With prototypes you are starting to create something that begins to look and feel much like your vision of a working product. The goal is to simulate a real application’s interface, workflows, outputs, and other key interactions. Gone are the days of simple graphical mockups presented as a PowerPoint deck. Now tools like Figma allow teams to build highly interactive and functional prototypes that actually look and feel like the real application and can accept input, grids and tables, modals, popups, controls like drop downs and check boxes, and conditional outputs.

MVP

The purpose of the MVP is to validate your product idea with real customers and to make sure that your solution has value. The tech that supports that essentially answers this question: “What do I need to test this product idea as quickly and efficiently as possible at the lowest cost?”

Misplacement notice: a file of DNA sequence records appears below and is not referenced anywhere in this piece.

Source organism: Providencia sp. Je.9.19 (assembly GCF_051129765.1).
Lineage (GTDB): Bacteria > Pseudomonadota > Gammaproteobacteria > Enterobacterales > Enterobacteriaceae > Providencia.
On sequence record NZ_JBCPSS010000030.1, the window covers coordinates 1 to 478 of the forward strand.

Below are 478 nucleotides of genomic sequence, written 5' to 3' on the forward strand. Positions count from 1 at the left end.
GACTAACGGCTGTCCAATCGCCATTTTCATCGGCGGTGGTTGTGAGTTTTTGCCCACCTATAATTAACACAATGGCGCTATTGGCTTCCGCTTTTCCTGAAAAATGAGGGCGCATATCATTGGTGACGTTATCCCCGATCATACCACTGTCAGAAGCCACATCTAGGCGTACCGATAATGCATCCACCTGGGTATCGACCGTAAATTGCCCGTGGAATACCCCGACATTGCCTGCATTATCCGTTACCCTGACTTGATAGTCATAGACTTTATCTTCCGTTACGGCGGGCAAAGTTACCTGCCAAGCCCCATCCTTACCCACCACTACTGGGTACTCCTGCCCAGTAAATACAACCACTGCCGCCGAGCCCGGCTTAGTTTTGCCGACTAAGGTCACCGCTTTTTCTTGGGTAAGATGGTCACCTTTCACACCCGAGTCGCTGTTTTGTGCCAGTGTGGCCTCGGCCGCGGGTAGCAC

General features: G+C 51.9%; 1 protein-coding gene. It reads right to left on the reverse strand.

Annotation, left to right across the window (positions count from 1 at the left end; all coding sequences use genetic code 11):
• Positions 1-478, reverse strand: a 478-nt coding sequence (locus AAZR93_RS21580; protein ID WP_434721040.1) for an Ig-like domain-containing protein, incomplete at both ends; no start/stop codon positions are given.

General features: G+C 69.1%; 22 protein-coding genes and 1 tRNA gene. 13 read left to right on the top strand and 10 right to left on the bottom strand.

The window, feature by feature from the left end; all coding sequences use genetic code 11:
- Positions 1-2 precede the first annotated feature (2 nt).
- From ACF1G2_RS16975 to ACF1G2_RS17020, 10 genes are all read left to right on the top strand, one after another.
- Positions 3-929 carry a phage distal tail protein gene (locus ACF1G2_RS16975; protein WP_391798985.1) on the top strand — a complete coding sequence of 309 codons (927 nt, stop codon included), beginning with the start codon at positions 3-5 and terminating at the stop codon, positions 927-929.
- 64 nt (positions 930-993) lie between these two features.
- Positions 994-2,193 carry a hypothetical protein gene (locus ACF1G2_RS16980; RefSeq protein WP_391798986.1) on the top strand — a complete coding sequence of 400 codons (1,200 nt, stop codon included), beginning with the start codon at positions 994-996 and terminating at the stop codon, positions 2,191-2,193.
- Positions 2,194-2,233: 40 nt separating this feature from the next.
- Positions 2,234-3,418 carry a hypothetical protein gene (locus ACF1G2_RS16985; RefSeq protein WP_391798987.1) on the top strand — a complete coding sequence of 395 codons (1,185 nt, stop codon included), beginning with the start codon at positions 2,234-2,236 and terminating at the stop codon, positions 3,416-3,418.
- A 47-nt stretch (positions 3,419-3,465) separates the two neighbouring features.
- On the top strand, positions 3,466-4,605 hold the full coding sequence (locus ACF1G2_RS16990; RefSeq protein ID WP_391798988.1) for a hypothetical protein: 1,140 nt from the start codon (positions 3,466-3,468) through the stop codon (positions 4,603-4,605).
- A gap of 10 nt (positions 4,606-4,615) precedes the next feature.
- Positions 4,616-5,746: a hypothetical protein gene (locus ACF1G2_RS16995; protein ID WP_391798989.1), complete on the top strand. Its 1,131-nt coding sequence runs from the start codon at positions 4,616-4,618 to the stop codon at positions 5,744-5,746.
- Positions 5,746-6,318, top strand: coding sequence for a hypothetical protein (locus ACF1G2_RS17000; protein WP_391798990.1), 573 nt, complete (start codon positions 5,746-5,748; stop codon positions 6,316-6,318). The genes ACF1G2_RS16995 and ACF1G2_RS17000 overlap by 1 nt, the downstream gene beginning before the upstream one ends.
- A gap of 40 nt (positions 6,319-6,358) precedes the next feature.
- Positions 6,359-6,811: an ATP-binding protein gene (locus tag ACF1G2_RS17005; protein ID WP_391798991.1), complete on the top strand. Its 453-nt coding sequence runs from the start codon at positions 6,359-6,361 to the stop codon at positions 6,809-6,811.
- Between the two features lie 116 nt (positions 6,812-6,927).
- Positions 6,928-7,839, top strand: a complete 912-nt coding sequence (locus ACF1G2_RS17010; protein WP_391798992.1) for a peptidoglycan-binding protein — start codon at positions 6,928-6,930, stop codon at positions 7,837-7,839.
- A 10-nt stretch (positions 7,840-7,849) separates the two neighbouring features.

There are two broad options for how to develop your MVP – either build it with the idea that you will extend your MVP’s technology to the full product version or build a disposable version.

Personally, I like the disposable option a great deal. The only goal at the MVP stage is to validate your product – nothing more. Deciding to dispose of your MVP once you have done that validation frees you from the constraints of having to figure out what your tech stack should be in your full version and trying to build the foundation for that in the MVP. It doesn’t matter what you select if it accomplishes the goal of getting the product into user hands and validating your solution.